And there's the problem. Dorell is a solid defender who can guard the majority of the NBA's small forwards. But he's not strong enough and simply not good enough to be the Warrior's go-to lock-down guy a la Stephen Jackson a couple years back. Dorell gets abused by bigger forwards and often is put on a two-guard.
With a defensive stopper at SF, the Warriors options expand exponentially.
The new SF could guard other SF's straight up, night in and night out. If the new guy was a good enough offensive player, Dorell could become the 6th man and provide instant offense off the bench as well as defensive intensity. Dorell could also play the two when the Warriors went big, and could slide over to the three with the new SF sliding to the four when opponents go small.
The added flexibility would allow Monta and Curry to rest more and take away some of their defensive load. It would also take pressure off Dorell, and would, no matter who started at SF, give the Warriors a much scarier 6th man.
The best free-agent options appear to be Tayshaun Prince, Josh Howard and Grant Hill, but the Warriors have the cap space and draft picks to possibly pull this off via trade or through the draft.
Steph Curry and Monta Ellis have proven to anyone that's paying attention that they can run the Warriors' offense. Golden State is 8th in the NBA in assists per game and 7th in turnover differential.
Monta averages 24.3 PPG while dishing out 5.6 assists. Curry averages 18.3 PPG with 5.8 assists. Together, they shoot 40% on threes, 46% from the field, and 84% from the line.
The issues with the Warriors' backcourt? Defense and rebounding.
Reggie Williams provides absolutely no help in either of these categories. And while a new defensive stopper in the rotation (as discussed in the previous slide) could translate to defensive help in the backcourt, other problems arise. With Curry off the court for defensive reasons, can Monta and Dorell run the offense? When playing an opponent with a strong defensive backcourt, can Steph really be effective as a half-court PG?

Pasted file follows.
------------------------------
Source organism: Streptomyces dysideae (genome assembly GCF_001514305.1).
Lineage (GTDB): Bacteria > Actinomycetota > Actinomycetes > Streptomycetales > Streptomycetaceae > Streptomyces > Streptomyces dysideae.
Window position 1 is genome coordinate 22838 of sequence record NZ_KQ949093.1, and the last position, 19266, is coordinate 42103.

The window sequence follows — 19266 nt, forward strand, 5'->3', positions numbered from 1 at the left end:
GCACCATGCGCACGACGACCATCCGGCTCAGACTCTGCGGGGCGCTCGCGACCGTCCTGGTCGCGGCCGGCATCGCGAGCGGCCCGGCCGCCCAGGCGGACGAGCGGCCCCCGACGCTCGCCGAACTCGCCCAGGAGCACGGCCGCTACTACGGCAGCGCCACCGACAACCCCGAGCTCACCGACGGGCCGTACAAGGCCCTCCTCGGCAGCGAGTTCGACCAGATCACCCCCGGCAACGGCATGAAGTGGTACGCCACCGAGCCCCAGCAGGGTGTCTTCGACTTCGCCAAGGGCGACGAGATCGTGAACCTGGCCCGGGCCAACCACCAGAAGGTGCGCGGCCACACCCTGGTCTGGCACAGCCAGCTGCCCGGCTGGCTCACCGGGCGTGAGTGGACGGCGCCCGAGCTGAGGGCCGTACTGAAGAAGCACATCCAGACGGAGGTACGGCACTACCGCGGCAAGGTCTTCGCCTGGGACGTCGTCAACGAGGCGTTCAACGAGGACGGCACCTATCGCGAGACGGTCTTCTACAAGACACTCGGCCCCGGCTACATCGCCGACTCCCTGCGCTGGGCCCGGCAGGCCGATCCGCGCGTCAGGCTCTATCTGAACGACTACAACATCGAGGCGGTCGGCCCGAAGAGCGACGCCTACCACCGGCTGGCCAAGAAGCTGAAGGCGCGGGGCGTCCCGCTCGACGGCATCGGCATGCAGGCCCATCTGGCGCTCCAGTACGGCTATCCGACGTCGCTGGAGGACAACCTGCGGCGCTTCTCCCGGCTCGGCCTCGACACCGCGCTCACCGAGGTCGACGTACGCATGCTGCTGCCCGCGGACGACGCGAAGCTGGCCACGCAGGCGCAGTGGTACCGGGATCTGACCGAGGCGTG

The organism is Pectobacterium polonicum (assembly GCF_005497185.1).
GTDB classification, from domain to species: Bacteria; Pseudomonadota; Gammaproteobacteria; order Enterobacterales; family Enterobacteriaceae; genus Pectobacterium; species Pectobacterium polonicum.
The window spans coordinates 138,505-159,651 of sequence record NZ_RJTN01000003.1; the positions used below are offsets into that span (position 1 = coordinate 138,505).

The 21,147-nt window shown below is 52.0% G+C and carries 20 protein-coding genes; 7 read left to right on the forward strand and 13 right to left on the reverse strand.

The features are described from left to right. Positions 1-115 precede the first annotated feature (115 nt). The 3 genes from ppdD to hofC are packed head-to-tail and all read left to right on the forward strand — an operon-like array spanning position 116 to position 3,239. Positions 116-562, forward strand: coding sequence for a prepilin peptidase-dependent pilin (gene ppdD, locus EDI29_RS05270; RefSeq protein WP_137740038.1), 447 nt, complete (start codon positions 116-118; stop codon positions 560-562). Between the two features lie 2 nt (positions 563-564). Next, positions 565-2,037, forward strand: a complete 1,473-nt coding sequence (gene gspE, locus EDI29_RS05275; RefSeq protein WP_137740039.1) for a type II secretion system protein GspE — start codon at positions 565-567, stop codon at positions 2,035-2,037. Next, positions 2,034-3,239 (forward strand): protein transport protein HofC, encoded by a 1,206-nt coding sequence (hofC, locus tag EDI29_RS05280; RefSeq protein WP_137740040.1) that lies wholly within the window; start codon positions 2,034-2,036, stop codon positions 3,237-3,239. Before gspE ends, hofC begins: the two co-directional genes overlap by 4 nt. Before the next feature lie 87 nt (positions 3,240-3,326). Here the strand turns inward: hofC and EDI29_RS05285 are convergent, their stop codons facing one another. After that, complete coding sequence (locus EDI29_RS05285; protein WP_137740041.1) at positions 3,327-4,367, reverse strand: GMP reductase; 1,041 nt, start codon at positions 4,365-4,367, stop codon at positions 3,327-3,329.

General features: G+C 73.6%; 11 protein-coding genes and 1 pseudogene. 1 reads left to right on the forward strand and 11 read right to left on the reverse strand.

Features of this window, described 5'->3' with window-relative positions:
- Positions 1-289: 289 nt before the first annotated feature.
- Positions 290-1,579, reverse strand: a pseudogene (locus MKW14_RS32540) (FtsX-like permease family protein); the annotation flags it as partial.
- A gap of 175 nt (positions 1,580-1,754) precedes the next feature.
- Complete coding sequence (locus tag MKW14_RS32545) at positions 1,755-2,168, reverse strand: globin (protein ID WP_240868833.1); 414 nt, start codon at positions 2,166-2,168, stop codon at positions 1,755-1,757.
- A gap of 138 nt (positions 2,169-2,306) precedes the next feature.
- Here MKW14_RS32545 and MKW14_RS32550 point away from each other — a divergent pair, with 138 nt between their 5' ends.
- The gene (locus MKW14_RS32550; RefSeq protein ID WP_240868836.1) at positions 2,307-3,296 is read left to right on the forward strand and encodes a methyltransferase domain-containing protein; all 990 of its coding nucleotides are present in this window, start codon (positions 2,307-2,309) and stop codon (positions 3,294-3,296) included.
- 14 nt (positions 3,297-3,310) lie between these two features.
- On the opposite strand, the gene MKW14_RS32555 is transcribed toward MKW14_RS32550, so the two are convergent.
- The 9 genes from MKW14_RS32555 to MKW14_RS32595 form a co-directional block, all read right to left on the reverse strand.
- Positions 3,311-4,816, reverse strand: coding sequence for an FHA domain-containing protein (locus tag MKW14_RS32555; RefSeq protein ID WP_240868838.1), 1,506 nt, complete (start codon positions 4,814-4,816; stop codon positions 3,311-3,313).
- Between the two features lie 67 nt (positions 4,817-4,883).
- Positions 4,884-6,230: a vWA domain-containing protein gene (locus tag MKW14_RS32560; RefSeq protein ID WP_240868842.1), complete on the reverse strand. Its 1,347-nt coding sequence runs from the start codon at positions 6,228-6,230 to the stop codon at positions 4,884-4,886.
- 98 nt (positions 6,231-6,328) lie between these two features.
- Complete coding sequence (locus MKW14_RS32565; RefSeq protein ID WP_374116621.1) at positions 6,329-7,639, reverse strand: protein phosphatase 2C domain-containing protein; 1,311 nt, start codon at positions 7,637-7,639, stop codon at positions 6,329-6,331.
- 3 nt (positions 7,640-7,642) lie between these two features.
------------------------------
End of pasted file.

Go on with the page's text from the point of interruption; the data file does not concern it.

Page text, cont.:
If the Warriors bring in a backup PG who can pass, handle the ball, and provide defense, this team will take a huge step forward. The defensive help could allow the Warriors' backcourt not to go for so many steals and leave the big men vulnerable down low, putting the team in foul trouble. The added piece could allow for a multitude of different line-ups, with Monta or Steph at the two, depending on the game situation. Most importantly, Monta Ellis (41 MPG) and Dorell Wright (38 MPG) would be able to rest more without the team losing it's offensive firepower, as Curry could easily carry the shooting load for long stretches.
Of the three moves that I think the Warriors need to make, this one would be the easiest to make through trading. The caliber of player needed here is not as high as the caliber needed at center or at SF, all that is needed is a legitimate backup.
In order to win a ton of games next year, many believe that Steph Curry or Monta Ellis must be moved. The idea is that in order to bring in the type of defensive stopper needed or to drastically improve this team's rebounding, the current core must be broken up.
While moving Curry for Andre Iguodala or Monta for Andrew Bogut may make the Warriors a better team in 2011-12, these moves would immensely damage the future of this franchise and it's eventual championship bid.
A player like Monta Ellis is simply rare. While it seems on the surface that the Warriors could survive offensively without Ellis (with Curry and Wright shooting the ball, David Lee going back to his 20+ PPG role), this is a ridiculous notion. Ellis is lightyears ahead of any other Warrior in offensive talent. He is one of the NBA's best jumpshooters, best finishers (if not the best), best transition scorers, best passing shooting guards, and best clutch players. There are maybe five other guys in the league who are as good offensively as Ellis, and no matter who Golden State brought in, they would not impact the game as much as an elite offensive player does.
Curry is also an incredibly rare talent. Who else in the NBA can shoot like Curry? 93.4% from the line? 43.6% from deep? Try no one. With Steve Nash slowly declining, Curry has become the NBA's best shooter. He has improved substantially as a passer this year, and in a couple of years, he could be on the top-tier of offensive players in the NBA, maybe the league's best offensive PG. A solid scorer and defensive stopper like Iggy would make this team dangerous next year, but only rare talent wins championships, and Steph Curry, not his potential trade returns, is a rare talent.
With the moves I've laid out, Golden State will return to the playoffs in 2011-12. But in order to carry that momentum forward into 2012-13 and beyond, the core cannot, and does not need to, be sacrificed.